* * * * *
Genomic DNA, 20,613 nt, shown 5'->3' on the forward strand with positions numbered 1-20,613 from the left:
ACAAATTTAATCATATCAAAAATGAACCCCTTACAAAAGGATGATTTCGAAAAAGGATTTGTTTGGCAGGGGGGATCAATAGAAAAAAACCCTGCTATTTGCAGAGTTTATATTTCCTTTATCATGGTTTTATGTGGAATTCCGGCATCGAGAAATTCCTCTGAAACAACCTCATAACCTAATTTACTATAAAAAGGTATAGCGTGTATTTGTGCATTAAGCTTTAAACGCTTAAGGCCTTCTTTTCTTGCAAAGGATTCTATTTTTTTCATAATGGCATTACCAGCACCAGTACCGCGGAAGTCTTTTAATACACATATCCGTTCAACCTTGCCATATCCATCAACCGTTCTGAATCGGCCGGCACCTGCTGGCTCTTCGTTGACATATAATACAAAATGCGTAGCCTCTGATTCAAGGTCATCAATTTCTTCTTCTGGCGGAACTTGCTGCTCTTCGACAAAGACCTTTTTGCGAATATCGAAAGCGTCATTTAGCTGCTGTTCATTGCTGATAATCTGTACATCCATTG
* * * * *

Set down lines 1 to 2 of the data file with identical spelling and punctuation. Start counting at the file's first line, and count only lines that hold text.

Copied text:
Genomic DNA, 20,613 nt, shown 5'->3' on the forward strand with positions numbered 1-20,613 from the left:
ACAAATTTAATCATATCAAAAATGAACCCCTTACAAAAGGATGATTTCGAAAAAGGATTTGTTTGGCAGGGGGGATCAATAGAAAAAAACCCTGCTATTTGCAGAGTTTATATTTCCTTTATCATGGTTTTATGTGGAATTCCGGCATCGAGAAATTCCTCTGAAACAACCTCATAACCTAATTTACTATAAAAAGGTATAGCGTGTATTTGTGCATTAAGCTTTAAACGCTTAAGGCCTTCTTTTCTTGCAAAGGATTCTATTTTTTTCATAATGGCATTACCAGCACCAGTACCGCGGAAGTCTTTTAATACACATATCCGTTCAACCTTGCCATATCCATCAACCGTTCTGAATCGGCCGGCACCTGCTGGCTCTTCGTTGACATATAATACAAAATGCGTAGCCTCTGATTCAAGGTCATCAATTTCTTCTTCTGGCGGAACTTGCTGCTCTTCGACAAAGACCTTTTTGCGAATATCGAAAGCGTCATTTAGCTGCTGTTCATTGCTGATAATCTGTACATCCATTG